Deutsche Bank MDs Fitted For $1,900 Suits As Thousands Of Employees Lost Jobs

Earlier this week, we drew attention to a photo of what we (and much of the Internet) assumed were freshly fired Deutsche Bank employees heading for the exits after cleaning out their desks.

At the time, we felt the photo was notable, if for no other reason than one of the men pictured was carrying a 'Bitcoin' bag, which allowed us to joke about junior DB bankers inundating crypto startups with resumes.


But as we learned on Wednesday, the story behind the photo is much more complex - and a much worse look for the bank's managers, who accidentally stumbled into an embarrassing PR blunder.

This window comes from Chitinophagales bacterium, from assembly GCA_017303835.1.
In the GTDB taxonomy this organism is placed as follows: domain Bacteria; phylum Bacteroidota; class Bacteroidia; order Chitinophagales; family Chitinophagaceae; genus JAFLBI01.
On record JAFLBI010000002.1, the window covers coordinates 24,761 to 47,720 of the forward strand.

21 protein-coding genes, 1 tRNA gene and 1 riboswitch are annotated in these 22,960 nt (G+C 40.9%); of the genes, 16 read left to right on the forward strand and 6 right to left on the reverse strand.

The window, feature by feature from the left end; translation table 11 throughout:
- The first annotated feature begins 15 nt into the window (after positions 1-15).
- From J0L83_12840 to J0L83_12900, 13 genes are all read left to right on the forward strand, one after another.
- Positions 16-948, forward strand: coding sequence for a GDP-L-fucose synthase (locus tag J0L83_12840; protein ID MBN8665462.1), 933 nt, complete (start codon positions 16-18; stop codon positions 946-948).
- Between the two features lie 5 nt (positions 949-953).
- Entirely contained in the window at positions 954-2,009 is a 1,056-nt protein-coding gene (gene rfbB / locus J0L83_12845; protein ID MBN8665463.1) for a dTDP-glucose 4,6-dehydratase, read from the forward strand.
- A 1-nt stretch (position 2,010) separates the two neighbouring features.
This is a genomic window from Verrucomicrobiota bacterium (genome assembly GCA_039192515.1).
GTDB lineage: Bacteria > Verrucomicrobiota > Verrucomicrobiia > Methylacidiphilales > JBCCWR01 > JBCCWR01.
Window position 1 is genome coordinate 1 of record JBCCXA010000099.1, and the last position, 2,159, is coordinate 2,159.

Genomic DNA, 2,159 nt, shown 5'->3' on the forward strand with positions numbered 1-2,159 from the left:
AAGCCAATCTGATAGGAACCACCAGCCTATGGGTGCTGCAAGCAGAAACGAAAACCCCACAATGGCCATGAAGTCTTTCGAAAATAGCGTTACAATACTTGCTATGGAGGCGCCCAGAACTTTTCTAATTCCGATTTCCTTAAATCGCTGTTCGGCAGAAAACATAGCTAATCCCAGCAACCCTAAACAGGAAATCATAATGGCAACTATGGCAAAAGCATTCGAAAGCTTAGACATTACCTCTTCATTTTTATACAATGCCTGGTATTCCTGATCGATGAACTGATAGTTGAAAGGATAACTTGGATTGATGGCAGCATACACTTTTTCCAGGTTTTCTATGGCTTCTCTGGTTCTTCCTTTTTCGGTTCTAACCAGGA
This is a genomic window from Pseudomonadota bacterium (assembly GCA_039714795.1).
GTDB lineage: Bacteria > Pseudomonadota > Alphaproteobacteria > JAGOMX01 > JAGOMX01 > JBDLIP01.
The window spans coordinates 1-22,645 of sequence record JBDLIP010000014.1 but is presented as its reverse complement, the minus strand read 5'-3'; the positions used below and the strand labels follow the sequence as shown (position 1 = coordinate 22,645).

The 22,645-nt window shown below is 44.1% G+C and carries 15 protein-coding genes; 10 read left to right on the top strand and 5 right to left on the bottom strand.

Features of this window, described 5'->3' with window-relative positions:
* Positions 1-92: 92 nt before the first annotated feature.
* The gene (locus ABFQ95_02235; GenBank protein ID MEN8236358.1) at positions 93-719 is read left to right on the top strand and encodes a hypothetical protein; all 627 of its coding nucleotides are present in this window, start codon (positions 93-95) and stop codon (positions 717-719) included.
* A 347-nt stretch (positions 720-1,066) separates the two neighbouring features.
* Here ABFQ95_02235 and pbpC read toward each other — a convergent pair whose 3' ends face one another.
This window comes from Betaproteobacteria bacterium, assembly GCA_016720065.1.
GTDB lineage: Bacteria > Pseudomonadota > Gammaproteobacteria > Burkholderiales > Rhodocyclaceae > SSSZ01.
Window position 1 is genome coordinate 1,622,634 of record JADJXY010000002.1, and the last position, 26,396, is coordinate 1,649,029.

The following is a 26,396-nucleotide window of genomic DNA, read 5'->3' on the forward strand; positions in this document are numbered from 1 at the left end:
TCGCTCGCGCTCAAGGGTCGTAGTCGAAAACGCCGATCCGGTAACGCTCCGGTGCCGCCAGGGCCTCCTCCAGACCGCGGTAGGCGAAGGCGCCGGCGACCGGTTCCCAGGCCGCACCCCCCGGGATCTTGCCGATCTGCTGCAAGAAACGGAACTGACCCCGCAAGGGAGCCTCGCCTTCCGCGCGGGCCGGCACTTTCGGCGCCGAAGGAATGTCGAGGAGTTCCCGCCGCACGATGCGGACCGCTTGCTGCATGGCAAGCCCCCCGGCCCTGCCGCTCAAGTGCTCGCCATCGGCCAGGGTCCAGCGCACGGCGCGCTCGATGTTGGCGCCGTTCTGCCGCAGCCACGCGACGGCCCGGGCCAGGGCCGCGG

As Financial News reports, on the morning that DB was beginning the process of laying off 18,000 employees, some MDs in its London office were getting fitted for suits that cost £1,500 ($1,875).

The two men pictured above? They're not traders or analysts - they're tailors. Those are garment bags they're carrying. Their names were Ian Fielding-Calcutt and Alex Riley, and they work for Fielding & Nicholson Tailoring.

"It was just a coincidence that we were snapped coming out of the building at the time others were being sacked," Fielding-Calcutt, the owner of the tailoring firm, told Financial News.

On Sunday, DB unveiled its $8.3 billion restructuring plan, which involves suspending its dividend, shuttering its global equities business, and dramatically reducing its headcount, and will likely result in the bank booking a net loss this year. The layoffs began on Monday at the bank's offices in Asia, then continued throughout the global day.

And the layoffs were telegraphed well in advance, meaning that the MDs knew they would be getting fitted for suits as thousands of employees were being let go. They just didn't care.